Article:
If the desired, relevant characteristics of the interface of the dummy procedure then don't match the actual interface of the testHAM procedure (here assuming that the rungekutta procedure doesn't care or want to know about the optional arguments), then you may need to use a wrapper procedure or similar approach to forward the procedure invocation on.

Edit to add: While it is not required by the standard - it would be reasonable to expect a warning from a compiler for this usage. While association of the procedure with optional arguments with a dummy procedure with an implicit interface is "legal", it is then impossible for the dummy procedure to then be used in anyway. This might be worth discussing with the vendor of your Fortran processor.

share|improve this answer

lanH is of course right. An explicite solution looks like this:

MODULE types
  ! Underlying data types: Bra, Ket, and Oper
  type bra
    complex*8, dimension(:,:), allocatable  :: dat
    integer*4                               :: typ ! = "Bra"
    integer*4, dimension(2)                 :: dims
  end type bra

  type ket
    complex*8, dimension(:,:), allocatable  :: dat
    integer*4                               :: typ ! = "Ket"
    integer*4, dimension(2)                 :: dims
  end type ket

  type oper
    complex*8, dimension(:,:), allocatable  :: dat
    integer*4                               :: typ ! = "Operator"
    integer*4, dimension(2)                 :: dims
  end type oper
END MODULE types

MODULE basics
  ! The types are declared in an extra module, to be imported here
  ! Otherwise it is not possible to use derived types in procedures
  use types

  interface operator (*)
    ! "Quantum" multiplication
    procedure otk ! Operator  Times Ket         O  *|B > = |C>
  end interface

  CONTAINS
  ! Fock state
  function fock(N,M)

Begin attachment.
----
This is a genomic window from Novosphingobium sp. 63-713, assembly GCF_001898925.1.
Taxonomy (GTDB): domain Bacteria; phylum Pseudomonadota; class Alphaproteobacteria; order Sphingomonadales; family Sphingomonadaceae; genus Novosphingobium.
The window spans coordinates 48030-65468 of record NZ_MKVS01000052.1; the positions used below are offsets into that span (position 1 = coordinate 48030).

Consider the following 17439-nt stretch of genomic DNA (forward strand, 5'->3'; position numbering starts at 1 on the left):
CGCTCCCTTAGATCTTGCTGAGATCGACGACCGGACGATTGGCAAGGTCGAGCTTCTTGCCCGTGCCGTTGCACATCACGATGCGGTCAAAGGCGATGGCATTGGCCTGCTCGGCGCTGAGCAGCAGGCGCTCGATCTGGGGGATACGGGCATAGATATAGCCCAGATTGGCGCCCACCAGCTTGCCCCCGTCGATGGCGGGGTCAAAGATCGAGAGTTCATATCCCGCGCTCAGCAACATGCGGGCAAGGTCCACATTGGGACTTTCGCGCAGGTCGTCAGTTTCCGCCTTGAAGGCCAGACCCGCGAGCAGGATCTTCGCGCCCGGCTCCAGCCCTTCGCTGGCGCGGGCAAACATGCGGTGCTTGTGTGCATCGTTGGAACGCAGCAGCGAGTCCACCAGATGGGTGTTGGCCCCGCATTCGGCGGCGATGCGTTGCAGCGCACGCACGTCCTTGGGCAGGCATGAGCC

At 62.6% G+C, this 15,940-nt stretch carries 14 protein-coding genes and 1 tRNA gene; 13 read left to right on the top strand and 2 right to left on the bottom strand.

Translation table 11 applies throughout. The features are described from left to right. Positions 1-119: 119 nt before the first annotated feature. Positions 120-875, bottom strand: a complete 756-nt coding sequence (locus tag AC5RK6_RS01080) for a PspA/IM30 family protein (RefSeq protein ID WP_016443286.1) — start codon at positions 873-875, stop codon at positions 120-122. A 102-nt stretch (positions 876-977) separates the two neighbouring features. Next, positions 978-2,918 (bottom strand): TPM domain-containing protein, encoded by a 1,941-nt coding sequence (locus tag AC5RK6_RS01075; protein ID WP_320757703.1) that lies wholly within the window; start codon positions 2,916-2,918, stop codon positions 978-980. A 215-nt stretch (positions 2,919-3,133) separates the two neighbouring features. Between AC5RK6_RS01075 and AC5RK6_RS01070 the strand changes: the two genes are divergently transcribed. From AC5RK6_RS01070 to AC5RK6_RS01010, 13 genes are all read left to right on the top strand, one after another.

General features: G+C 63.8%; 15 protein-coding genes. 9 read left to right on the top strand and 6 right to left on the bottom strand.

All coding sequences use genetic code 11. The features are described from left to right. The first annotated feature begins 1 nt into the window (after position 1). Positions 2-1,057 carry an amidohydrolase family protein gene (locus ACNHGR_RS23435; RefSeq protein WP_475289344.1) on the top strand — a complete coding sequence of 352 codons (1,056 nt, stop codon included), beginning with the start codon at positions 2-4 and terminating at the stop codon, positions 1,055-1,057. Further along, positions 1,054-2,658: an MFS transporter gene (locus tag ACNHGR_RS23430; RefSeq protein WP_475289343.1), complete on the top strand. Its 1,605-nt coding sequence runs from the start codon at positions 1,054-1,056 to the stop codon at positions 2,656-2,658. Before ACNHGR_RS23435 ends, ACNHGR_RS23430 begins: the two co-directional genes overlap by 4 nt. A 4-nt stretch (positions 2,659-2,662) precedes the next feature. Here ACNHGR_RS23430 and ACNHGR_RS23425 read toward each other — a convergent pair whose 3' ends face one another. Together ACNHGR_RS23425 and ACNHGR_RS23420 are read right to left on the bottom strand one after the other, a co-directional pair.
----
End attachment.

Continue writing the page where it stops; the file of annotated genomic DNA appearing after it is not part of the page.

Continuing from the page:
! N is the dimension of the underlying array
    ! M is the number of photons inside
    ! M=1 is vacuum
    integer*4 :: N,M
    type(ket) :: fock

    ! Check is the passed dimensions are okay
    if (N<2 .or. M<0 .or. M > N-1) then
      print*,'Invalid input while making a fock state'
      print*,'N=',N,'M=',M
      stop
    end if

    ! Allocate and initilaize with zeros
    allocate(fock%dat(N,1))
    fock%dat = (0d0,0d0)

    ! Now actually make the state by replacing a zero with 1
    fock%dat(M+1,1) = (1d0,0d0)

    ! Set type of the object to 'ket'
    fock%typ = 2

    ! Set the dimensions
    fock%dims = [N,1]
  end function fock

  ! Identity matrix
  function qeye(N)
    integer*4   :: N,i
    type(oper)  :: qeye

    ! Allocate and initilaize with zeros
    allocate(qeye%dat(N,N))
    qeye%dat = (0d0,0d0)

    ! Set diagonal elements to 1
    do i = 1,N
      qeye%dat(i,i) = (1d0,0d0)
    end do

    ! Set type of the object to 'oper'
    qeye%typ = 4

    ! Set the dimensions
    qeye%dims = [N,N]
  end function qeye

  ! Operator Times Ket
  function otk(left, right)
    type(oper), intent(in)  :: left
    type(ket), intent(in)   :: right
    type(ket)               :: otk
    ! If the operator is as wide, as the state is high, do matrix multiplication
    if (left%dims(2) == right%dims(1)) then
      ! Result is a Ket vector again
      allocate(otk%dat(left%dims(1),1))
      otk%dat = matmul(left%dat,right%dat)
      ! Also set data type and dimensions of the result
      otk%dims = [right%dims(1),1]
      otk%typ = 2
      return
    else
      print*,'You are trying to use an operator on a ket of inconsistent dimensions'
      print*,left%dims,'and',right%dims
      stop
    end if
  end function otk
end module basics

MODULE RK
  ! Import modules to work with quantum objects
  use types
  use basics

  contains
  subroutine rungekutta(state,HAM,times,results)
    ! In-/Output:
    ! Starting state, also final state
    type(ket)             :: state 
    ! PeMa: Function delivering time dependent hamiltonian (now a correct interface)
    interface
    function HAM(t,freqs,coefs)
       use types
       ! type(oper),external :: HAM
       ! Edit (see comments) :